7. What makes the dollar (USD) strong or weak?

The United States dollar, or USD, is perhaps the most powerful currency in the world. A strong United States dollar allows you to buy more of another currency. A weak dollar means you can buy less of another currency for your dollar.

Note: other strong currencies include the euro (EUR), British pound (GBP), Japanese yen (JPY), Swiss franc (CHF), and the Saudi riyal (SAR).

The strength of the dollar depends on the country’s economic health. Low debts and increasing supply and demand can be helpful in strengthening the dollar.

On the other hand, high unemployment, rising debt, and decreasing supply and demand can weaken the dollar.

Did you know? The U.S. isn’t the only country using dollars. Other well-known dollars include: the Canadian dollar (CAD), Australian dollar (AUD), New Zealand dollar, Singapore dollar, and Hong Kong dollar.

8. What can also increase an exchange rate?

When there is a high demand for a country’s currency, the value of the currency will increase. The exchange rate can also increase as a country’s economic health improves. 

Increases in interest rates and trade can also create a favorable exchange rate. For example, many countries purchase goods in U.S. dollars. If more nations choose to use U.S. funds, then more nations will buy up U.S. dollars, which can increase the U.S. dollar’s value even further.

9. What can also decrease an exchange rate?

An exchange rate can decrease as the value of the dollar decreases. Economic distress, lower demand for the country’s currency in the global market, less supply and demand for exports, and decreasing interest rates can all weaken the value of the dollar.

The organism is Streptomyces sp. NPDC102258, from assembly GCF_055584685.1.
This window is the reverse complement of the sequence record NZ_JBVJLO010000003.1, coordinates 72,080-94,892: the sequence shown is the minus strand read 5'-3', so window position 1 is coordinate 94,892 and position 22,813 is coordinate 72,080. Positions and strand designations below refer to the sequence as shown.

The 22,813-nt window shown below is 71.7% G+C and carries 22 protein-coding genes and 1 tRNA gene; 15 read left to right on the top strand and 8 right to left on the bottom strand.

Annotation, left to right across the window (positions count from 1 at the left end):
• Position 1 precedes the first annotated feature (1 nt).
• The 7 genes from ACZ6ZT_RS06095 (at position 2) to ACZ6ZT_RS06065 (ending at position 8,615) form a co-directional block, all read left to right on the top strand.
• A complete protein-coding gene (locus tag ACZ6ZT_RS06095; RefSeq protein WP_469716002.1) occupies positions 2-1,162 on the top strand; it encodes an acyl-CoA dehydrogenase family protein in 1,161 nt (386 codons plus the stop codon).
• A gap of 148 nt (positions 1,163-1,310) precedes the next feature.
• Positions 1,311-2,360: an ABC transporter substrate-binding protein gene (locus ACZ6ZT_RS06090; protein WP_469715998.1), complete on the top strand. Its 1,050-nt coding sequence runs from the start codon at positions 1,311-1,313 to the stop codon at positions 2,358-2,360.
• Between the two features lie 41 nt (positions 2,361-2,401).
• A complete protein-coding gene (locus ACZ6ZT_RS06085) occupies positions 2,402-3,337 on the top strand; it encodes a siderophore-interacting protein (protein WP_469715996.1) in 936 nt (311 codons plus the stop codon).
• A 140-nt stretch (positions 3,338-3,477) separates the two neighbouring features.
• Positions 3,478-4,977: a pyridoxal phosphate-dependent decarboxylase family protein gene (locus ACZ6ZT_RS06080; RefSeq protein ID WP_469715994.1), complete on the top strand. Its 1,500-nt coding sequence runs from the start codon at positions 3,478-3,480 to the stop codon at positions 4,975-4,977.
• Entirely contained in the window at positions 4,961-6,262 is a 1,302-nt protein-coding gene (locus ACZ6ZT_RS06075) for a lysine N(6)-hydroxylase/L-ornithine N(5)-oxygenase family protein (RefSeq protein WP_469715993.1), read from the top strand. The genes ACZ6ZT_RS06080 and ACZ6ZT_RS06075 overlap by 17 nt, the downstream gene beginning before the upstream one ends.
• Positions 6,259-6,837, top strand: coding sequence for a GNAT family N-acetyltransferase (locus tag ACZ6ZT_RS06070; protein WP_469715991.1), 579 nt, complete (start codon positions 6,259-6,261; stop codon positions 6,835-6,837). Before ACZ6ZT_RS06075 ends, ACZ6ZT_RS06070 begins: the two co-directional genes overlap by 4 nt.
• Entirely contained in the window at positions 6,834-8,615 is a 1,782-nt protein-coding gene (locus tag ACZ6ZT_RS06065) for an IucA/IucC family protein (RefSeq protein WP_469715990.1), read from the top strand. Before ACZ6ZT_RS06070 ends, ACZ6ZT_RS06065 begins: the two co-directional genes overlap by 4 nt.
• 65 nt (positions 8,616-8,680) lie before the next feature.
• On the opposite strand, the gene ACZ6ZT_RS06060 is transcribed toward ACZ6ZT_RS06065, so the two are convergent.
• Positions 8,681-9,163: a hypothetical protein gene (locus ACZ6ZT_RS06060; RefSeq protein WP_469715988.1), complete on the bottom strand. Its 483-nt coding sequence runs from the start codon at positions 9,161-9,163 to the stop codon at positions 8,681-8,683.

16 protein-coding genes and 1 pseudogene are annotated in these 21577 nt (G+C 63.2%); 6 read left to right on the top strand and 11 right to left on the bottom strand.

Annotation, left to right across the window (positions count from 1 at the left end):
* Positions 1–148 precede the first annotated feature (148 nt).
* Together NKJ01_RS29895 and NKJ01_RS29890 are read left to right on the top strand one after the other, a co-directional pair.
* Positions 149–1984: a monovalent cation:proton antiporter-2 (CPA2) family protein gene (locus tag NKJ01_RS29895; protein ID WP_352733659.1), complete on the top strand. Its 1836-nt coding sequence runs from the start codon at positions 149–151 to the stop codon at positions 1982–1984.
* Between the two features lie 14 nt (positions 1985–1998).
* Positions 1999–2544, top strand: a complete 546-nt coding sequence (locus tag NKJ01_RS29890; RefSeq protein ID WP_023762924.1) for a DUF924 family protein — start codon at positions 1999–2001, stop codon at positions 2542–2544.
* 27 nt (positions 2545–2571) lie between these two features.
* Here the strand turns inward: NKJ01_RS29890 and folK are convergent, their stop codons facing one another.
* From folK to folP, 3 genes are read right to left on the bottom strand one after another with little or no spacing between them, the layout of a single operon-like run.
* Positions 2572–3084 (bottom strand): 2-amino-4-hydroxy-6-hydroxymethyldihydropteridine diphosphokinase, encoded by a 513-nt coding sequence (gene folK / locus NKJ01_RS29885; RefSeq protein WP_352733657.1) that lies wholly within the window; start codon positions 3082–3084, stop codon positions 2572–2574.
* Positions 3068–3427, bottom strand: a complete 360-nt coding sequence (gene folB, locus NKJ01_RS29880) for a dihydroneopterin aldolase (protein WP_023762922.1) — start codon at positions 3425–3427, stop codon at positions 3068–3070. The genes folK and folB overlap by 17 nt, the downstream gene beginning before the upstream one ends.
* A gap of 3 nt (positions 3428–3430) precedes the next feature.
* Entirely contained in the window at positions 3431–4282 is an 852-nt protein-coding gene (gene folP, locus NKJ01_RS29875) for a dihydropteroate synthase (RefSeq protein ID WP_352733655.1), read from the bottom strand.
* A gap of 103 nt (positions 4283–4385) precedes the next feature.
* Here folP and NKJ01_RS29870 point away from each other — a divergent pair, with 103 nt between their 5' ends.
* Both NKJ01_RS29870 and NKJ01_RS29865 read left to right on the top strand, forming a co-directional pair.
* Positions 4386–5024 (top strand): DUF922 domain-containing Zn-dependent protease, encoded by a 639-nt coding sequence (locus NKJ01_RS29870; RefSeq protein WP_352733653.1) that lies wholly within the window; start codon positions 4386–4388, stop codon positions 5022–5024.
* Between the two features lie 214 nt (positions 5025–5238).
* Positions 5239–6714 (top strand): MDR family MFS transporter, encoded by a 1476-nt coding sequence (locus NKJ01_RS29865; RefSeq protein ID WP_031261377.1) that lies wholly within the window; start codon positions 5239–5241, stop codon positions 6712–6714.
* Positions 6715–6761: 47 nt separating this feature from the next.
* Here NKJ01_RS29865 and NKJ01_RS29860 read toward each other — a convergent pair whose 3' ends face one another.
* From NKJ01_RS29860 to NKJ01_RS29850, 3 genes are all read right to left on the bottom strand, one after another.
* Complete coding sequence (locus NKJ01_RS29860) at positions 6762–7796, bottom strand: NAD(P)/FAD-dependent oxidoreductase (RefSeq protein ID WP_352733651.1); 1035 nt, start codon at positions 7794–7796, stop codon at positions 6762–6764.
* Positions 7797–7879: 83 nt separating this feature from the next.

As the dollar weakens, the exchange rate can decrease. These types of fluctuations can vary day by day.

10. What is a floating exchange rate?

A floating exchange rate is when the exchange rate varies based on supply and demand in the Forex market (foreign exchange market) in relation to other countries. This means there will be wide variability in money exchange rates, and the value of the exchange rates can change dramatically based on economic factors.

Floating exchange rates are common in countries using fiat currencies.

11. What is a fixed exchange rate?

A fixed exchange rate system is when a central bank bases the value of its currency on a set factor or commodity. Formerly, this would have been gold. Nowadays, a fixed exchange rate generally means that the value of that currency is determined in comparison to a select few others. The Senegal West African CFA franc is one example.

Very few countries still follow this model. Most follow the fiat model, wherein the government backs the currency.

12. How to find an exchange rate

To find exchange rates for different currencies, you can check online or with your favorite bank. Many financial services publish current exchange rates on their websites.

When you’re ready, you can purchase or sell different currencies at banks or exchange counters. You can also send money overseas using a money transfer service or app. Often, the exchange rate will be marked up to account for the cost of the transfer, though not always.

When sending money to another country, follow the exchange rates for your currency pair, and get familiar with them. This way, you’ll know when the exchange rates are in your favor.

Another way to follow the exchange rate? Keep up with global news. Economic developments and political changes can give you some insight into how the money exchange rate will vary in the coming weeks or days.